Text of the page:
Cockler tragedy woman to be buried next to husband

Cockle picker in Morecambe Bay The 23 men and women were swept out to sea as they harvested cockles in the bay

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A woman who drowned in the Morecambe Bay cockle-picking tragedy could soon be buried alongside her husband in China, a senior detective has said.

DNA tests confirmed that a skull found near Silverdale Point in July belonged to missing cockler Liu Qin Ying.

The 37-year-old was one of 23 people who drowned in the 2004 tragedy. An inquest into her death was opened and adjourned in Preston earlier.

Lancashire Police said DNA samples matched her family in China.

The victim's husband, 37-year-old Yu Hua Xu, also perished that night, leaving their son, Zhou, then aged 13, orphaned in China.

The deaths exposed an underground world of cheap labour in which vulnerable migrants were exploited by criminal gangs and human traffickers.

Preston deputy coroner Simon Jones was told that the skull was discovered on 10 July during a guided tour of the sands.

A post-mortem examination showed no evidence of any injury to the skull before death, the hearing was told.

Two of Ms Liu's teeth matched DNA samples that officers obtained from her parents when they visited China in 2004.

Adjourning the inquest, Mr Jones said: "I am entirely satisfied it is the skull of Liu Qin Ying."

Fisherman Stephen Clarke told the BBC he immediately knew the skull belonged to a cockler

Speaking after the hearing, Det Supt Steve Brunskill said: "We have had a very good relationship with the family over the years. I remember them well as being a very dignified family.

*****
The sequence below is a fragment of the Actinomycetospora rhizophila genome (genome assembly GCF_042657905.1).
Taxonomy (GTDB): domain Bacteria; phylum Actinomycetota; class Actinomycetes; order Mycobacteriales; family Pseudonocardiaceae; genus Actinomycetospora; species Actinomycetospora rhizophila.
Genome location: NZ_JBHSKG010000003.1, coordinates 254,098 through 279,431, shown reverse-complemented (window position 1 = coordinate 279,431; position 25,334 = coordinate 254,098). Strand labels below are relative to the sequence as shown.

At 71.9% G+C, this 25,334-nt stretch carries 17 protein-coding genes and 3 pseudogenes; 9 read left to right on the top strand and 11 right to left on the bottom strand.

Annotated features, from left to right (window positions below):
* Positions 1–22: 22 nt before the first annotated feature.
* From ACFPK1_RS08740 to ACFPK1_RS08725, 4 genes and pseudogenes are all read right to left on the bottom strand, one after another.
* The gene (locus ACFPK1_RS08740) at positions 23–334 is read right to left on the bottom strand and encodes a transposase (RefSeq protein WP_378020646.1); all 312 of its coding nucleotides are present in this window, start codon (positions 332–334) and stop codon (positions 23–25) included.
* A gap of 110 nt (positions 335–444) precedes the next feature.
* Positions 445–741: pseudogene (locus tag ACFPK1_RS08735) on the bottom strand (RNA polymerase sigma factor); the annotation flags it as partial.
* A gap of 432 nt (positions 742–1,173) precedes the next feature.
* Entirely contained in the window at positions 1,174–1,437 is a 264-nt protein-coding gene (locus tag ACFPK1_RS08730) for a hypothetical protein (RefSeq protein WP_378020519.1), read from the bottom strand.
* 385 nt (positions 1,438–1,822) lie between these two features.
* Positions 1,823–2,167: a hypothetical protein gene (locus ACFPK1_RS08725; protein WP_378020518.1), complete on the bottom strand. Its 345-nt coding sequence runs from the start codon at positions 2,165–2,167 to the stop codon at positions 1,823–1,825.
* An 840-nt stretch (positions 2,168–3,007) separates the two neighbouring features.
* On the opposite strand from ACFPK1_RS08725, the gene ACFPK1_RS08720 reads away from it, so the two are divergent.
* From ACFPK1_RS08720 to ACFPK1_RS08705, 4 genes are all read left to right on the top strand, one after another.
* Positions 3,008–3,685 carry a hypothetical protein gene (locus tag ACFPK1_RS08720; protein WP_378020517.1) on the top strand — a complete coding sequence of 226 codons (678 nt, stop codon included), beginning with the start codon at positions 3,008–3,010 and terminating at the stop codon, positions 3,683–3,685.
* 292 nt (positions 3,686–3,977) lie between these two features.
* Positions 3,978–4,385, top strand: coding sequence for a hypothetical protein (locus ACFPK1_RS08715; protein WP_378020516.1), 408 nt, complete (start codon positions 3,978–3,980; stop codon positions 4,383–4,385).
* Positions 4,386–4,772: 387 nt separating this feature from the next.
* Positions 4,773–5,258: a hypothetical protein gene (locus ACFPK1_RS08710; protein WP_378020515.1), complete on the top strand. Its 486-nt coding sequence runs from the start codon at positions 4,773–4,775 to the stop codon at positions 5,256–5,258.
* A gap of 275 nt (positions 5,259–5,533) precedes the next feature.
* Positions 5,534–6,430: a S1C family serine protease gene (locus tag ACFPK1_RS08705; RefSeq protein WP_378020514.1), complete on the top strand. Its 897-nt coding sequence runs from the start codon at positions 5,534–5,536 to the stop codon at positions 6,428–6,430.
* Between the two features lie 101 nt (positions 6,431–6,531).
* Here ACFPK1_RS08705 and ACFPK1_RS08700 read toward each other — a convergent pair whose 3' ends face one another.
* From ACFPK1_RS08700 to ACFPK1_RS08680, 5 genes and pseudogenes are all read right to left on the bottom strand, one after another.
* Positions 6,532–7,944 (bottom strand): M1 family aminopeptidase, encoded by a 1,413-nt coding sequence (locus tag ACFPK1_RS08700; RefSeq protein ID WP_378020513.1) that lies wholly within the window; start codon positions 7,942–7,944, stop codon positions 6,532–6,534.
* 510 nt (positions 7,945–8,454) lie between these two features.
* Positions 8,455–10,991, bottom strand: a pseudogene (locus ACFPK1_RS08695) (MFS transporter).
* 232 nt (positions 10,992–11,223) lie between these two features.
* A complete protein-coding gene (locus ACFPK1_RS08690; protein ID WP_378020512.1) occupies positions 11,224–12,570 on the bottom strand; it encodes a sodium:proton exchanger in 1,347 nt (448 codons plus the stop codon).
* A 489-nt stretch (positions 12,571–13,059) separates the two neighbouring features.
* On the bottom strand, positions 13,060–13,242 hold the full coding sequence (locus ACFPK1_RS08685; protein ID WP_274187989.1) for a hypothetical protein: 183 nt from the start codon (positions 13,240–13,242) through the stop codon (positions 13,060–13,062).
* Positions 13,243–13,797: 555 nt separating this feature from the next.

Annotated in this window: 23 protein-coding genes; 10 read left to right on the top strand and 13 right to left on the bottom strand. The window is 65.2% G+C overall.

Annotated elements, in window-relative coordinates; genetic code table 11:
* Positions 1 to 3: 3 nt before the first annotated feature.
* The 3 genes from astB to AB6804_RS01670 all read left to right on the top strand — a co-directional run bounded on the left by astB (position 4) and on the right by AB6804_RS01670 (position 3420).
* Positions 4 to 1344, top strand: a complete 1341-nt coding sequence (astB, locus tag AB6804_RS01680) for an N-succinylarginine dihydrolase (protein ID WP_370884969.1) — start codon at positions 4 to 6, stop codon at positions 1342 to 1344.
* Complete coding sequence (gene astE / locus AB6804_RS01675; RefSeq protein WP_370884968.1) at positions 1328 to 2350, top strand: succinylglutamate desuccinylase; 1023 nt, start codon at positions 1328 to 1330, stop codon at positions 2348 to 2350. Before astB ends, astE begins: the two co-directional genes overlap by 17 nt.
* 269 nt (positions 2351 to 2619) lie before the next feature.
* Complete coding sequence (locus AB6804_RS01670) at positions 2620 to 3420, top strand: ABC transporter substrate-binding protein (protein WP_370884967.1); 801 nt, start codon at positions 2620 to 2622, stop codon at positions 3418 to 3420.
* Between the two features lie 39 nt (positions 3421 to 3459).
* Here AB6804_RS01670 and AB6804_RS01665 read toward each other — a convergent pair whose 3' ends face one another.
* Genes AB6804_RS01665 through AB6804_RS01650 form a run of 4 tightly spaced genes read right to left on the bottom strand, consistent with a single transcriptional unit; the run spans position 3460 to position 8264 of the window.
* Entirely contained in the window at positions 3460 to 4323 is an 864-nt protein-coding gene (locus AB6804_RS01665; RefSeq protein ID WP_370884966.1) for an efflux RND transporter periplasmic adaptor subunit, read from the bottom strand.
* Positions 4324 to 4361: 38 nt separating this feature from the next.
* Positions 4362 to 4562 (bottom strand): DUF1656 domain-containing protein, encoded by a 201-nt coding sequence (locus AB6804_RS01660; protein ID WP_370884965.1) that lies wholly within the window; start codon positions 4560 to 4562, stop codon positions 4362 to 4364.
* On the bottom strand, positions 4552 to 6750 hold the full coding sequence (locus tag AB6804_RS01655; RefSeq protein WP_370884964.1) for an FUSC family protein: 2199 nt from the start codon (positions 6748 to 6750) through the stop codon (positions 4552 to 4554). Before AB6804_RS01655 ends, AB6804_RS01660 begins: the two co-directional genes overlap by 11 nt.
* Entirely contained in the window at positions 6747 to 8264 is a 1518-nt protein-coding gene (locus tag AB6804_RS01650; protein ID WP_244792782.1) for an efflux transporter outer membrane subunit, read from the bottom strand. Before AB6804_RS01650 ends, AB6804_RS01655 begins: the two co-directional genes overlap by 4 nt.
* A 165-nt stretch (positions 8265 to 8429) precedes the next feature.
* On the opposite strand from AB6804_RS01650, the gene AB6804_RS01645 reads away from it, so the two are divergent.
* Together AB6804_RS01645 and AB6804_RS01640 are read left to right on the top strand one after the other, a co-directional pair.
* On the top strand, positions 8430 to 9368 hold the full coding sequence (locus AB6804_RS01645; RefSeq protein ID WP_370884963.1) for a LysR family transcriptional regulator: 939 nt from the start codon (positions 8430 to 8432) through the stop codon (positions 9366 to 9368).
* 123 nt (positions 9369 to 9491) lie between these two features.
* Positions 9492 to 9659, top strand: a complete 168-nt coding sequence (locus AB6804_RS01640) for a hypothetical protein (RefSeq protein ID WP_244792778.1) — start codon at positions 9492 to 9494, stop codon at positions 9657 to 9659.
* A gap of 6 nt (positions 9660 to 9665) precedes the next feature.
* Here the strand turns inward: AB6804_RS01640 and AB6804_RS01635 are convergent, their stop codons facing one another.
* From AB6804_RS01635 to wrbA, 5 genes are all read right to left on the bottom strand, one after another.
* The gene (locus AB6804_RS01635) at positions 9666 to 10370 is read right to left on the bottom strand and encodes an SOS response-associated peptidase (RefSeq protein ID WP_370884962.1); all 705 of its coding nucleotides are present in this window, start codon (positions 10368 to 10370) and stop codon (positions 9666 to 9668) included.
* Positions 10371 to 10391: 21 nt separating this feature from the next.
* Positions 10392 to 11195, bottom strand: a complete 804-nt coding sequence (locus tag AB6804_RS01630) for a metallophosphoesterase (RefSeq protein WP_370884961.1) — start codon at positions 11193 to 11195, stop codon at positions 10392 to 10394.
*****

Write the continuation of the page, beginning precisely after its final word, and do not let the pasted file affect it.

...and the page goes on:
"Once we told them the news they were distressed but keen to return her remains to China where she will be buried in a plot next to her husband.

"Now the identification is confirmed, my next step is to speak to the Crown Prosecution Service. As soon as they make their decision we can look at repatriation.

"The family have waited a long time."

CPS decision

The detective said he had been struck by the "dignity" of the family when he first met them in the Fujian Province of China in 2004, and said he hoped her remains could be returned in the "very near future".

All 23 Chinese men and women were swept out to sea as they harvested cockles against a rising tide in Morecambe Bay. The remains of one cockler have never been found.

The matter will now be passed to the Crown Prosecution Service (CPS) for a decision on whether to pursue further criminal charges against the gangmaster who sent them out on the sands.

A CPS spokeswoman said: "Lancashire Police have notified us about their investigation and once we have received further information from them we will decide if a prosecution is required."

Lin Liang Ren is serving a 14-year prison sentence for the manslaughter of the 21 cockle-pickers whose bodies were found.

The disaster was one of the biggest operations Lancashire police have handled in a decade.

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